Alvarez makes history at Mitsubishi
Orlando Alvarez Jr. is set to make history at the Mitsubishi Motors Philippines Corp. when he becomes the first Filipino to be appointed as the Executive Vice President of the country’s second biggest automotive company.
Pending an official company announcement, the Inquirer learned that Alvarez’s ascent to the No. 2 position of MMPC which is in the midst of its golden year anniversary celebration, was annnounced to dealers by MMPC president Hikosaburo Shibata when they were brought to Bangkok, Thailand, together with media guests for the preview of the Mirage G4 sedan last week.
Alvarez, who had a stint with the Bank of the Philippine Islands early in his career, starts his tenure as the first ever Filipino EVP of MMPC on Monday, July 1.
Popularly known as Buboy in the local automotive circle, Alvarez takes over the position vacated by Taizo Furuhashi who held it for more than six years.
In the company’s long history, never had a local executive gone past the SVP level with the top two posts, the presidency included, usually reserved for Japanese expatriates who are designates of the joint owners of the Mitsubishi company here, Mitsubishi Motors Corp. and Sojitz.
For Alvarez to break up the monotony is considered a huge development for the auto industry which is helping drive the local economy in a great way.
Two of the biggest dealers of Mitsubishi welcomed Alvarez’s impending appointment with a high degree of optimism.
“It’s true, he’s got it and we’re all excited,” said Paul Ching of the Citimotors Group which counts the major dealership in Makati, Cavite and Las Piñas.
Ching added that Alvarez’s background in finance and a very healthy relationship with the dealer network has contributed a lot to the continued rise in profitability of MMPC.
“He’s always in touch with everybody (dealers) and that’s very important to us,” he said.
His new position, according to Ching, effectively makes him one of the most powerful Filipino men among the Japanese auto companies in the mold of Singapore-based Vince Socco, who is now Toyota Motor Asia Pacific senior vice president handling Lexus.
George Blaylock, the man behind the Diamond Group, which maintains seven branches, believes that the appointment of Alvarez is “a reward for his performance.”
Alvarez, Blaylock says, has achieved quite a lot especially during his promotion as senior vice president for marketing and treasury.
MMPC posted its highest monthly sales of 4,063 units last May, a figure that is 11.1 percent higher than that of April (3,658 units) and at the same time 35.2 percent better than the 3,005 units the company sold in May 2012.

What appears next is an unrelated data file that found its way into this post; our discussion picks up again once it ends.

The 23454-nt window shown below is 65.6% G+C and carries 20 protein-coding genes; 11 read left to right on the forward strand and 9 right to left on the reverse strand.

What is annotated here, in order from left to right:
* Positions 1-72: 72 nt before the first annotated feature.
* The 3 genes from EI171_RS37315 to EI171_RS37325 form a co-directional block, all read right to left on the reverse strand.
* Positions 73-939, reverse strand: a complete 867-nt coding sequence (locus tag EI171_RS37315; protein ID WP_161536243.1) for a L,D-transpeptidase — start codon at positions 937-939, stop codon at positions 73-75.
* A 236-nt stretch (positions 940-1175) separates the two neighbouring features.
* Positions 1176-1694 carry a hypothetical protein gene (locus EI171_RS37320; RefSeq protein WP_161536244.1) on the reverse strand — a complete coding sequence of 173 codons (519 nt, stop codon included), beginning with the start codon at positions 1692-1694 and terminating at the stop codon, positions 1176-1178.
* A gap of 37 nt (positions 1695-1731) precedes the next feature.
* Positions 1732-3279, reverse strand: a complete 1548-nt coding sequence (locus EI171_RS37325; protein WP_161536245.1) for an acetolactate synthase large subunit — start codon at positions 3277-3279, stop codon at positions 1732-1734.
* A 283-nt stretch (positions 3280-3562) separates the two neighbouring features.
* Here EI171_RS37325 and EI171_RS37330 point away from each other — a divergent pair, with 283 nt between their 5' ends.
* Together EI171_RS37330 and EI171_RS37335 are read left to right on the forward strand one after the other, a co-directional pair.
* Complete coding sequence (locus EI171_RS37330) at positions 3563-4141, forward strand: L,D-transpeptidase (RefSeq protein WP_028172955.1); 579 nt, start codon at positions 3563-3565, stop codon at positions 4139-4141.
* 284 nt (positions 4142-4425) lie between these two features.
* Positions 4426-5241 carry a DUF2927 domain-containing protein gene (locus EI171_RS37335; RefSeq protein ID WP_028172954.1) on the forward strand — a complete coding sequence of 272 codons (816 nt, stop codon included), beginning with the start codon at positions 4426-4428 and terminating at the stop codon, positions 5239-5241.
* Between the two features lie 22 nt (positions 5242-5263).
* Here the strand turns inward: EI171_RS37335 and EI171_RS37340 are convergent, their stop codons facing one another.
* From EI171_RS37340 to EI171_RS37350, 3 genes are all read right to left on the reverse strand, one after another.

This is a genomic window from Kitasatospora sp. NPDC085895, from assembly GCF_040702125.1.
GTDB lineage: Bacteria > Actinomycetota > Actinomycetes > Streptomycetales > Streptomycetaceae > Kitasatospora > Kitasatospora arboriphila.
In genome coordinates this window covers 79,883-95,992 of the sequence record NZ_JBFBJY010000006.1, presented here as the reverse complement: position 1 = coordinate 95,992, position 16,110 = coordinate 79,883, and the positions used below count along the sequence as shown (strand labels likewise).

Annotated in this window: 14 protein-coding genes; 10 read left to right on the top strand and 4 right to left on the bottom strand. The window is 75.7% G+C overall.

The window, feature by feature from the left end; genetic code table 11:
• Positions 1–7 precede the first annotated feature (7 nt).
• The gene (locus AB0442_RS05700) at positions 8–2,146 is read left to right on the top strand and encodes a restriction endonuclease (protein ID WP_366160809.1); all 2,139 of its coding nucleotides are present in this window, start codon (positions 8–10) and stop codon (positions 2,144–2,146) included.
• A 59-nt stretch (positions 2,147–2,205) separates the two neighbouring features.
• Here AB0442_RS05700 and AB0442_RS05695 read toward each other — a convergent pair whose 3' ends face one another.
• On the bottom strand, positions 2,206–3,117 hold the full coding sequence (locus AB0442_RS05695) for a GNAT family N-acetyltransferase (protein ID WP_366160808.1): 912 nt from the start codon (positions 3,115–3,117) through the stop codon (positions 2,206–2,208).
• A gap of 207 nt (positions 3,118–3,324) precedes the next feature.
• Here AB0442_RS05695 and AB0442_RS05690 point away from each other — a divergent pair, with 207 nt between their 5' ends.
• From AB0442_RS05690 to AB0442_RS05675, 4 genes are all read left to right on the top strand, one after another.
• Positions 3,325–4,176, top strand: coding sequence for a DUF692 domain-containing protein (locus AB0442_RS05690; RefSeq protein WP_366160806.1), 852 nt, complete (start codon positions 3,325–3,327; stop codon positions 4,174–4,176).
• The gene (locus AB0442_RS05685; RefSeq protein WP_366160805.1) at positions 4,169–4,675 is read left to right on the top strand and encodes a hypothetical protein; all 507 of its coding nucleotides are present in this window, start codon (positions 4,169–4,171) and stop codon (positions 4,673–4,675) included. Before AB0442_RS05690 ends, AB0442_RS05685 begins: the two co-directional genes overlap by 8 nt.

The combined reports of the Truck Manufacturers Association Inc. and Chamber of Automotive Manufacturers of the Philippines (Campi) showed that MMPC captured 24.3 percent of the market sales in May.
“He gave the dealer development a big push which resulted to us offering more and better services to our customers,” he said.
What could be an even better implication of Alvarez’s rise to the top at MMPC is the confidence of Japanese principals to local executives to handle the business.
“It’s can’t get any better than this because the Japanese top honchos see corporate guys like Buboy (Alvarez) can already handle such a delicate position,” Blaylock added.
“They feel that business will take off with a local guy like him.”
He took note of Alvarez’s penchant for people empowerment as one of his asset which makes him a very good leader.
“He’s someone who is cool with the people around him believing in their respective capabilities. He handles situations both tough and easy very well and his being a team player is probably the reason why he delivers the expected results,” Blaylock said.
Get Inquirer updates while on the go, add us on these apps:
Disclaimer: The comments uploaded on this site do not necessarily represent or reflect the views of management and owner of INQUIRER.net. We reserve the right to exclude comments that we deem to be inconsistent with our editorial standards.
To subscribe to the Philippine Daily Inquirer newspaper in the Philippines, call +63 2 896-6000 for Metro Manila and Metro Cebu or email your subscription request here.
Factual errors? Contact the Philippine Daily Inquirer's day desk. Believe this article violates journalistic ethics? Contact the Inquirer's Reader's Advocate. Or write The Readers' Advocate:
c/o Philippine Daily Inquirer Chino Roces Avenue corner Yague and Mascardo Streets, Makati City,Metro Manila, Philippines Or fax nos. +63 2 8974793 to 94